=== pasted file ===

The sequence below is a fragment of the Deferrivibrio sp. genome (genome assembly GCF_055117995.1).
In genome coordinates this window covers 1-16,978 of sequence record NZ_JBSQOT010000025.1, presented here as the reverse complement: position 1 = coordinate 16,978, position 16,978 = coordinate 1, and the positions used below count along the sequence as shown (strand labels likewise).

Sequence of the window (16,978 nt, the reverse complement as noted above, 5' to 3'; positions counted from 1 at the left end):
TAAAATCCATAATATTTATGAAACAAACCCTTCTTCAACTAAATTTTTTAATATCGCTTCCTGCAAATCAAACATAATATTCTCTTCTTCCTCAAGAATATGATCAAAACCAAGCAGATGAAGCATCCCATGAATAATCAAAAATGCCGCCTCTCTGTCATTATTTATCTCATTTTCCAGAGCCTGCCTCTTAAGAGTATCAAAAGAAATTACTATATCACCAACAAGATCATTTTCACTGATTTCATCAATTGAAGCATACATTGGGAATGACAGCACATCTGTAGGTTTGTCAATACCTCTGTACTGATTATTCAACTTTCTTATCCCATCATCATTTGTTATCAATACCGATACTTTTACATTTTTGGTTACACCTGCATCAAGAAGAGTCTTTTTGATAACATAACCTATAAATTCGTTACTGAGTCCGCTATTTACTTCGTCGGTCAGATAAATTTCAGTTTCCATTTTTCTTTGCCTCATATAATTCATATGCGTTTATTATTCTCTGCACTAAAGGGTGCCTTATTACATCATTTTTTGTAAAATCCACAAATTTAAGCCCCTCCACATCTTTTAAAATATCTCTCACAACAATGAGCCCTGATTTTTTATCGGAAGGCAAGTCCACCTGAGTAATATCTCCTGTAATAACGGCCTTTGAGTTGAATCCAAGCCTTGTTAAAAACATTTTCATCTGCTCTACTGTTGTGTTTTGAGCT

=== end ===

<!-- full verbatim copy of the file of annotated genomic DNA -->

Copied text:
The sequence below is a fragment of the Deferrivibrio sp. genome (genome assembly GCF_055117995.1).
In genome coordinates this window covers 1-16,978 of sequence record NZ_JBSQOT010000025.1, presented here as the reverse complement: position 1 = coordinate 16,978, position 16,978 = coordinate 1, and the positions used below count along the sequence as shown (strand labels likewise).

Sequence of the window (16,978 nt, the reverse complement as noted above, 5' to 3'; positions counted from 1 at the left end):
TAAAATCCATAATATTTATGAAACAAACCCTTCTTCAACTAAATTTTTTAATATCGCTTCCTGCAAATCAAACATAATATTCTCTTCTTCCTCAAGAATATGATCAAAACCAAGCAGATGAAGCATCCCATGAATAATCAAAAATGCCGCCTCTCTGTCATTATTTATCTCATTTTCCAGAGCCTGCCTCTTAAGAGTATCAAAAGAAATTACTATATCACCAACAAGATCATTTTCACTGATTTCATCAATTGAAGCATACATTGGGAATGACAGCACATCTGTAGGTTTGTCAATACCTCTGTACTGATTATTCAACTTTCTTATCCCATCATCATTTGTTATCAATACCGATACTTTTACATTTTTGGTTACACCTGCATCAAGAAGAGTCTTTTTGATAACATAACCTATAAATTCGTTACTGAGTCCGCTATTTACTTCGTCGGTCAGATAAATTTCAGTTTCCATTTTTCTTTGCCTCATATAATTCATATGCGTTTATTATTCTCTGCACTAAAGGGTGCCTTATTACATCATTTTTTGTAAAATCCACAAATTTAAGCCCCTCCACATCTTTTAAAATATCTCTCACAACAATGAGCCCTGATTTTTTATCGGAAGGCAAGTCCACCTGAGTAATATCTCCTGTAATAACGGCCTTTGAGTTGAATCCAAGCCTTGTTAAAAACATTTTCATCTGCTCTACTGTTGTGTTTTGAGCT